Europe’s commitment to hydrogen is firm. Europe sees hydrogen as a solution to ensure energy security, increase the competitiveness of its industry and maintain leadership in decarbonisation efforts. In 2020, the European Hydrogen Strategy was adopted, which already set a target of reaching – by 2030 – 10 million tonnes of renewable hydrogen demand in the Union. To put this figure in perspective, this expected production of green hydrogen in 2030 is equivalent to all the hydrogen produced in Europe today by any method.
The energy crisis resulting from the invasion of Ukraine, which has led to extreme volatility in the price of natural gas, has accelerated the European uptake of hydrogen through the REPowerEU package, which complements and extends Europe’s hydrogen ambitions to double the target previously set in the strategy.
Following this trend, private investment in hydrogen-related technologies has also grown significantly in recent years. In 2022, global venture capital investment in the hydrogen sector was close to two and a half billion dollars, 13% and 225% higher than in 2021 and 2020 respectively, according to the Pitchbook database. Within this trend is the Next Technology Ventures II vehicle, Axon’s second fund within the energy transition vertical.
Hydrogen is an abundant element in our environment, although it is not found in its pure form and must be produced. The conventional method of producing hydrogen is to separate it from natural gas. This process is very carbon intensive and emits around 9 kilos of CO2 for every kilo of hydrogen produced, so in a year, this production generates, globally, emissions equivalent to those of the aviation sector. It can also be produced from coal, but this process is up to twice as polluting as natural gas. The alternative is to produce hydrogen from water, using a process known as electrolysis. Water electrolysis consists, in a very simplified way, of passing an electric current through water, separating the hydrogen and oxygen molecules that make up the water. This process, if powered by renewable electricity, would yield hydrogen with a reduced carbon footprint, generally referred to as green hydrogen.
The potential of green or renewable hydrogen to decarbonise different sectors of the economy is well known, with numerous studies showing that it can be a cost-efficient and scalable solution. This is one of the reasons why Axon sees great potential in Italian electrolyser manufacturer ErreDue, which is why Axon was the anchor investor in its recent IPO on Euronext Growth Milan. In this context, hydrogen could be the solution to decarbonise those energy uses where direct electrification is not the best solution.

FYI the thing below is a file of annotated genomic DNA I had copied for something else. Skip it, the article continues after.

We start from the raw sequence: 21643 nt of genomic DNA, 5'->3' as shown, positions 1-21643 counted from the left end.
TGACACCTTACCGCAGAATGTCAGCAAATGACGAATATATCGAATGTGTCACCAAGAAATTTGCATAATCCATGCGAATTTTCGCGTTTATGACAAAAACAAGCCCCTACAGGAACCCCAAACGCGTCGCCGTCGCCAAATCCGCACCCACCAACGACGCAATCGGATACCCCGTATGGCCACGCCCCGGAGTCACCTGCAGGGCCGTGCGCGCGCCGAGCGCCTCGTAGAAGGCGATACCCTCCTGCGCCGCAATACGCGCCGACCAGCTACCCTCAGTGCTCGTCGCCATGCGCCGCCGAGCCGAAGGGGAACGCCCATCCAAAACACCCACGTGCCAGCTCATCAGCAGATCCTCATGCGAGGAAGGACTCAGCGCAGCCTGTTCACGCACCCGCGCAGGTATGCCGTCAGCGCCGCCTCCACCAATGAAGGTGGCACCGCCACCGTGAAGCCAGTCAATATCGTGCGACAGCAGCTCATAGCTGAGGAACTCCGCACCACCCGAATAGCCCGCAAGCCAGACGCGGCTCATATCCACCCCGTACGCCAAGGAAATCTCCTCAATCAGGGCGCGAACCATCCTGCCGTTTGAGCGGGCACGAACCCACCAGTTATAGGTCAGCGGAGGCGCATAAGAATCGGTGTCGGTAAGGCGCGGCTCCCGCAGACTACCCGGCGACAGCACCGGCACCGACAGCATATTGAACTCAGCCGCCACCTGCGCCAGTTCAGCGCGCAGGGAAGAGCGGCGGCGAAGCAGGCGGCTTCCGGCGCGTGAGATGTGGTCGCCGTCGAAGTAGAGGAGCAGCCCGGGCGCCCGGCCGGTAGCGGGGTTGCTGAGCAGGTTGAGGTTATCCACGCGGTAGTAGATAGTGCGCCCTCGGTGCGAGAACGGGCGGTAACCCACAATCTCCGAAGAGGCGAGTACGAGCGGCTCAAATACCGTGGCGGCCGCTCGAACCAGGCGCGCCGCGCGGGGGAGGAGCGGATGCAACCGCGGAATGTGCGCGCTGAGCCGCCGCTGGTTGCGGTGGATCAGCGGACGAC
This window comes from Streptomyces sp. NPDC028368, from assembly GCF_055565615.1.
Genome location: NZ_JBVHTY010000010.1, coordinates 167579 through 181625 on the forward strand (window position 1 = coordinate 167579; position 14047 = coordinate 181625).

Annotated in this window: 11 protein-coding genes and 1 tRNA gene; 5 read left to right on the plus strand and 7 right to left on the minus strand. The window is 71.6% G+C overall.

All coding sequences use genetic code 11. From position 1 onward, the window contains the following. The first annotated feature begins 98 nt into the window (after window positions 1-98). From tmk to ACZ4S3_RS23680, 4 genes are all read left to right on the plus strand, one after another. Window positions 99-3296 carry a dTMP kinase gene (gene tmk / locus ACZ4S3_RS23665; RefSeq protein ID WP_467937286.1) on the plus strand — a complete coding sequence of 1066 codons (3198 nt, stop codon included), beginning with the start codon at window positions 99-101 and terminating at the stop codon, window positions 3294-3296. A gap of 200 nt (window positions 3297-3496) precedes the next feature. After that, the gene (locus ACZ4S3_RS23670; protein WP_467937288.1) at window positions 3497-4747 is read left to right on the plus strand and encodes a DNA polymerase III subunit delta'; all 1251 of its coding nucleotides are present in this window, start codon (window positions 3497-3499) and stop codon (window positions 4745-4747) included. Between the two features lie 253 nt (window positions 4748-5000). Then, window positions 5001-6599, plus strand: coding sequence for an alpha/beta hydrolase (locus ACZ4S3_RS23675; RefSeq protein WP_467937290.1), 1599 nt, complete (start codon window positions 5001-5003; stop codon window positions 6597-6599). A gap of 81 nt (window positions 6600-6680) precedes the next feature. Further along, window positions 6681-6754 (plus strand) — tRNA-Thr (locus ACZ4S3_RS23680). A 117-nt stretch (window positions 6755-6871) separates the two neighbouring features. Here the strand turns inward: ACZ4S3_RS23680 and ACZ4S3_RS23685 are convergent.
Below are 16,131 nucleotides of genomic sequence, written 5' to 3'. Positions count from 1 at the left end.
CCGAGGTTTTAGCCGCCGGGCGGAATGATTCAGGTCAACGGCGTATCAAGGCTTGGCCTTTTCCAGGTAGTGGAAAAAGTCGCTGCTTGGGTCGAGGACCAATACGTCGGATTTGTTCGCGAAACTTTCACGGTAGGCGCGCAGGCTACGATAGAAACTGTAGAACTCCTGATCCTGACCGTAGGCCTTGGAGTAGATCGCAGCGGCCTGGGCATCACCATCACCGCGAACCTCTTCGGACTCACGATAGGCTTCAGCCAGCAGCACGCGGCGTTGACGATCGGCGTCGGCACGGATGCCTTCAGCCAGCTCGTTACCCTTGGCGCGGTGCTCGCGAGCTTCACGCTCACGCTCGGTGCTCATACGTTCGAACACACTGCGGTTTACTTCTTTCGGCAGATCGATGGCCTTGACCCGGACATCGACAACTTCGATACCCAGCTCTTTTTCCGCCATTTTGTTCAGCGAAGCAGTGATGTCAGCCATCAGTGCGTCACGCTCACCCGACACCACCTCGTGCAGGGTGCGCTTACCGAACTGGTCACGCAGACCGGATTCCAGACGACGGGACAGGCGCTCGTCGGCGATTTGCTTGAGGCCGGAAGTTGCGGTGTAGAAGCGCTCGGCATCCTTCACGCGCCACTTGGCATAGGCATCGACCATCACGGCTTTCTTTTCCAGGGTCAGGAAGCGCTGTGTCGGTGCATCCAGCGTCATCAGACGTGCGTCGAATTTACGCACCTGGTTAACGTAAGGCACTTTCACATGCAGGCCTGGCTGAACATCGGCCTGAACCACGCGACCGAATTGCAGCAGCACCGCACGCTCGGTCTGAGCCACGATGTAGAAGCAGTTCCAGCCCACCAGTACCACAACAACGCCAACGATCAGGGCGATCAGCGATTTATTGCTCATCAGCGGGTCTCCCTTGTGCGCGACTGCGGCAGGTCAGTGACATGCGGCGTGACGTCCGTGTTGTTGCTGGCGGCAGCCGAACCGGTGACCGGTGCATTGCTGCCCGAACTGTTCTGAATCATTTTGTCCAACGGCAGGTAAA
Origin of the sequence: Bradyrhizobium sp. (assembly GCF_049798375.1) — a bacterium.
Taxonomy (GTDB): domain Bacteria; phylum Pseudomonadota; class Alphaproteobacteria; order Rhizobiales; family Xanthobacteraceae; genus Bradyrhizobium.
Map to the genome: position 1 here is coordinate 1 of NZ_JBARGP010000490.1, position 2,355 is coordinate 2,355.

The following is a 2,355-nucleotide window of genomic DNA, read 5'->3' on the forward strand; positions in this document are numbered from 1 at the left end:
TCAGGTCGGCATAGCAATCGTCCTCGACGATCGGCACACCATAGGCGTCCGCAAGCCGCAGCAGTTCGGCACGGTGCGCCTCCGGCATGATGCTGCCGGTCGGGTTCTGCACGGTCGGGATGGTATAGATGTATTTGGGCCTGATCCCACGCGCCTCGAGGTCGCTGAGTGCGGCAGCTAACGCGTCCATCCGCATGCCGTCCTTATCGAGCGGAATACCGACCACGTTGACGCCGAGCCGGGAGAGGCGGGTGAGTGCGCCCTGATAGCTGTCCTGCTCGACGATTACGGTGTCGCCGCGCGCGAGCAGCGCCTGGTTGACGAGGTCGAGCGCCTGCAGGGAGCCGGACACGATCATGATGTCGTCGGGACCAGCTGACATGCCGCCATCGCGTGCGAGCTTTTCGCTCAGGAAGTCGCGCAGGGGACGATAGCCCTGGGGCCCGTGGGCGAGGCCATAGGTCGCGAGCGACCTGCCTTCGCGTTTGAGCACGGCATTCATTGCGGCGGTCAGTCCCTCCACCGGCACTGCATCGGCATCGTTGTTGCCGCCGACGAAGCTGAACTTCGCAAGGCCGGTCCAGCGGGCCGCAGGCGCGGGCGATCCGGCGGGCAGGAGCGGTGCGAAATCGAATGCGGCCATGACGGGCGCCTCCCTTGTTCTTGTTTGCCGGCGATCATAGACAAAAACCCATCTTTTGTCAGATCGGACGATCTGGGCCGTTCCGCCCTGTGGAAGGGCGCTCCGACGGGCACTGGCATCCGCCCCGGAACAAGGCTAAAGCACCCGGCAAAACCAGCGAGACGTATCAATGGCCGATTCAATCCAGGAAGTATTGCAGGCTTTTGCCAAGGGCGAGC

However, while hydrogen can be produced with a reduced carbon footprint by combining water electrolysis and electricity from renewable sources, it is important to be able to ensure that this is the case. There is no point in connecting an electrolyser to the grid at times when electricity is generated from natural gas or coal. It is also not enough to connect an electrolyser to the grid and buy electricity from renewable sources, it must be produced at the time of use. If there is no time correlation to ensure that the electricity fed into the electrolyser comes from renewable sources, that hydrogen cannot be defined as green hydrogen.
To ensure this, it is essential to define what is considered ‘green’ or ‘renewable’ hydrogen and what is not. It is in this context that the European Commission published on 14 February 2023 the Delegated Act to regulate this fact.
One of the most relevant aspects of this regulation is that the temporal correlation between the origin of the electricity used and the hydrogen produced must be guaranteed. This correlation will have to be certified hour by hour from 2030 onwards, whereas until then it will be sufficient if it is done on a monthly basis.
Another important aspect of the standard is the ‘additionality’ requirement, which sets out that renewable projects dedicated to hydrogen production do not displace other existing electricity uses. This requirement means that, from 2028, hydrogen producers must prove that the clean electricity that powers their electrolysers comes from renewable projects commissioned within the last 36 months. The intention of this measure is clear: not to negatively affect the electrification of other sectors where electricity use is more efficient, in favour of green hydrogen production.
There is one exception to the additionality requirement which is where the electrolyser is connected to a grid with a carbon intensity of less than 18 gCO2/MJ. This benefits regions with large installed renewable capacity, as most European countries will be by the end of this decade. Not only that, those countries with a large installed nuclear capacity – such as France or Sweden – will also benefit, as they have an energy matrix with a reduced carbon footprint thanks to this energy source.
These rules are necessary to ensure that hydrogen makes a positive contribution to the decarbonisation of the European economy while dispelling many of the existing regulatory uncertainties. They also provide regulatory certainties that will help shape the green hydrogen market and help many hydrogen projects progress to the final investment decision.
Author: Francisco Velázquez, Charmain and Managing Partner.